1.  A rail tie, comprising: at least two stacks of laminated tire treads;  a reinforcing member comprising an I-beam having a vertical member disposed between said at least two stacks
of laminated tire treads, and at least two reinforcing flanges, the first reinforcing flange extending from a first end of said vertical member and the second reinforcing flange extending from another end of said vertical member;  and at least two
one-half width stack of tire treads, each of the one-half width stacks disposed between the reinforcing flanges, wherein said I-beam has upper and lower box flanges which are each filled with tire treads.


 2.  A rail tie, comprising: at least two stacks of laminated tire treads;  and a reinforcing member having a vertical member disposed between said at least two stacks of laminated tire treads, and at least two reinforcing flanges, the first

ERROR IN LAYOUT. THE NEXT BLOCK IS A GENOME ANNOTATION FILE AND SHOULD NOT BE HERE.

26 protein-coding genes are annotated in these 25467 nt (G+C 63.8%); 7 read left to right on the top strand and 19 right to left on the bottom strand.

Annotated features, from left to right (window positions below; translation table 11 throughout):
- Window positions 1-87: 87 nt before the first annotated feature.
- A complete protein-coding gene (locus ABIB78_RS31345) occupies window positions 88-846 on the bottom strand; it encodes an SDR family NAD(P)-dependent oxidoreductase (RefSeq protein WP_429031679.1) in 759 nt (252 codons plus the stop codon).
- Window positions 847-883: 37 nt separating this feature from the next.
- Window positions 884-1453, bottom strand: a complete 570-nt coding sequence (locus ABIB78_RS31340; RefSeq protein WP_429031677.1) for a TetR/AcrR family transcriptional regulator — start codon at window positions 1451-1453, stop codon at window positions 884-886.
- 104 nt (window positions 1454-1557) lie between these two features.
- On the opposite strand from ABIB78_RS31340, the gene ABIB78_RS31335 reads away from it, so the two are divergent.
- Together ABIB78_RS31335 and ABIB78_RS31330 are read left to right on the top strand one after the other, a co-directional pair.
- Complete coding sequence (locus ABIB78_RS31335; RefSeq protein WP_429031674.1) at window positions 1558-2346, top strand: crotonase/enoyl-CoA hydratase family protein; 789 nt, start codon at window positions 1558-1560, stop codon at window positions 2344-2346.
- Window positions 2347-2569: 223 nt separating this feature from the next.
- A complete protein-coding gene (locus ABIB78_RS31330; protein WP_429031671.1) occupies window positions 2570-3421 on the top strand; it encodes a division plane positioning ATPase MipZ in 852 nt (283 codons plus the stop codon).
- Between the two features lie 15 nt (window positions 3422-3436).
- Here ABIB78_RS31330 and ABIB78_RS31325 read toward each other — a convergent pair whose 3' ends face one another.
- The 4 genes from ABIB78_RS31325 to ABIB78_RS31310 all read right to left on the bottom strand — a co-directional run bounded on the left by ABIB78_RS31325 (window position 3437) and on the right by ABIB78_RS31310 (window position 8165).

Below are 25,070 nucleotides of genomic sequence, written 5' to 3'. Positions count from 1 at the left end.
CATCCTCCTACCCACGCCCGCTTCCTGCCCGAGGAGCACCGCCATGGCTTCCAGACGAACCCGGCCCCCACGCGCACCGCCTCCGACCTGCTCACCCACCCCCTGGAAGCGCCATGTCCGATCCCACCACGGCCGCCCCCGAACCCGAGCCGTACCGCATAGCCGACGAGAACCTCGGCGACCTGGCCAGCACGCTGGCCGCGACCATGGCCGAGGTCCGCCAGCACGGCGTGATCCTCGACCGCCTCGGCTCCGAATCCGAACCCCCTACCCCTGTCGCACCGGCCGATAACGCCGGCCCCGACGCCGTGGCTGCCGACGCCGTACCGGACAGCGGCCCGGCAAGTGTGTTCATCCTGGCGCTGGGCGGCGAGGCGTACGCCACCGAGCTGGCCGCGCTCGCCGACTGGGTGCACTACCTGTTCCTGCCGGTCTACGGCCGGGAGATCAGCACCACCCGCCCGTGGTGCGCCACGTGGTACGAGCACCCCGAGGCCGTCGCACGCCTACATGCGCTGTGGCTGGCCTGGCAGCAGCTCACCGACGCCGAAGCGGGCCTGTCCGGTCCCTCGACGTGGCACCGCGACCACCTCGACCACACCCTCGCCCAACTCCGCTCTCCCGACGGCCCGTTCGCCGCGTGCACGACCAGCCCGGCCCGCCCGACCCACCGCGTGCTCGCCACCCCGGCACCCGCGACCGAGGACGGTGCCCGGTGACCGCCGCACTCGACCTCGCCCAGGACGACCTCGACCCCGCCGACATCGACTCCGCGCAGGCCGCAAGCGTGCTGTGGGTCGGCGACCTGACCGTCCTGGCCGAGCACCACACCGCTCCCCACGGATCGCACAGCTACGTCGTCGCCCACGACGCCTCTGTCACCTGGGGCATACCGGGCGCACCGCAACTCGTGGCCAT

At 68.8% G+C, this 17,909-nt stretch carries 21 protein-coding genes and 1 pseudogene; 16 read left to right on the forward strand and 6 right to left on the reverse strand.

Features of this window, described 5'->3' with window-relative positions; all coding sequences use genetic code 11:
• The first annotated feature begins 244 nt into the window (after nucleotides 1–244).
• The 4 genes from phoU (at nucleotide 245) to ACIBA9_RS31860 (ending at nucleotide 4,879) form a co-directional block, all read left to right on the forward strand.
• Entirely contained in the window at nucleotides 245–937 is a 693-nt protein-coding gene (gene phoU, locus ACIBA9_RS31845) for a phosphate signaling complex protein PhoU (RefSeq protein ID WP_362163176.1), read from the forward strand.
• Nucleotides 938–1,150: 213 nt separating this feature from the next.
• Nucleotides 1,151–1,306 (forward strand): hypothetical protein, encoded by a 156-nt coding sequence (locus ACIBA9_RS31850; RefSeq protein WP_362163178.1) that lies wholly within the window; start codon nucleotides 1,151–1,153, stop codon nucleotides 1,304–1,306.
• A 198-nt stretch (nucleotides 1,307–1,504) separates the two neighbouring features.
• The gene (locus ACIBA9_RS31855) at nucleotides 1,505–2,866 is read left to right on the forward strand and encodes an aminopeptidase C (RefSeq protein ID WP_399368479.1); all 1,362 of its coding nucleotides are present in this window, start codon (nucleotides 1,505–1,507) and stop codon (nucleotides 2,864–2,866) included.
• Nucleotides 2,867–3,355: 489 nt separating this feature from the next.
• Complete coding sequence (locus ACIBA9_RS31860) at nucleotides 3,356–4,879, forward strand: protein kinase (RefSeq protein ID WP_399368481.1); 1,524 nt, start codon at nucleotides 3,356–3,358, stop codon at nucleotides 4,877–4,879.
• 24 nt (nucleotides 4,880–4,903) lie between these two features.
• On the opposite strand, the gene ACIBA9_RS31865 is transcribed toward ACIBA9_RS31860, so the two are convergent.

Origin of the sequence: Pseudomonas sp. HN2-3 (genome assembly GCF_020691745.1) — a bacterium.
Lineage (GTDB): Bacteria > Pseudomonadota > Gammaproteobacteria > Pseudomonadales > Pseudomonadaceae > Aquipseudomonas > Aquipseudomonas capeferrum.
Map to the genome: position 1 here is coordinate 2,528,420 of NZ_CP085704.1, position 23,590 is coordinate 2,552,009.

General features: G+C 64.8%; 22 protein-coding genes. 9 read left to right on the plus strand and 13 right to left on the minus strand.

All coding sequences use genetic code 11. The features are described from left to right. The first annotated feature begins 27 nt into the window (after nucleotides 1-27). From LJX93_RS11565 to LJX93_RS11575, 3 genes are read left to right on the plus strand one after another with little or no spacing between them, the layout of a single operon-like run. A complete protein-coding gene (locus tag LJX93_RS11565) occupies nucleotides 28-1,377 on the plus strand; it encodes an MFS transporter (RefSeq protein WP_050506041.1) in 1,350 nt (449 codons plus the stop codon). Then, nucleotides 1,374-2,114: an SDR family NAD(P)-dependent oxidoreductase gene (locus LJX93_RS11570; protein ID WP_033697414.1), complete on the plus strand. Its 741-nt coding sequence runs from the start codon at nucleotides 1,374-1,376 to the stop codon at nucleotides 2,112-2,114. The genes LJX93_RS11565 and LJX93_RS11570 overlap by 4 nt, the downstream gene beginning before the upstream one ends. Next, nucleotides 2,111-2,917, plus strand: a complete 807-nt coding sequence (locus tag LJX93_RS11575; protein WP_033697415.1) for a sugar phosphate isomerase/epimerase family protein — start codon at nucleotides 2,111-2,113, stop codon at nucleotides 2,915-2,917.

reinforcing flange extending from a first end of said vertical member and the second reinforcing flange extending from another end of said vertical member, wherein said reinforcing member comprises an I-beam having a hollow box spine.


 3.  A rail tie, comprising: at least one stack of laminated tire treads forming a body of said rail tie;  reinforcing means integrated into said at least one stack of laminated tire treads, said reinforcing means having a first portion providing
increased compressive strength and a second portion providing increased torsional and bending stiffness to said rail tie;  and electronic sensor means and signaling means embedded in said at least one stack of laminated tire treads.


 4.  A rail tie, comprising: at least two stacks of laminated tire treads forming a body of said rail tie;  and reinforcing means integrated into said at least two stacks of laminated tire treads, said reinforcing means having a first portion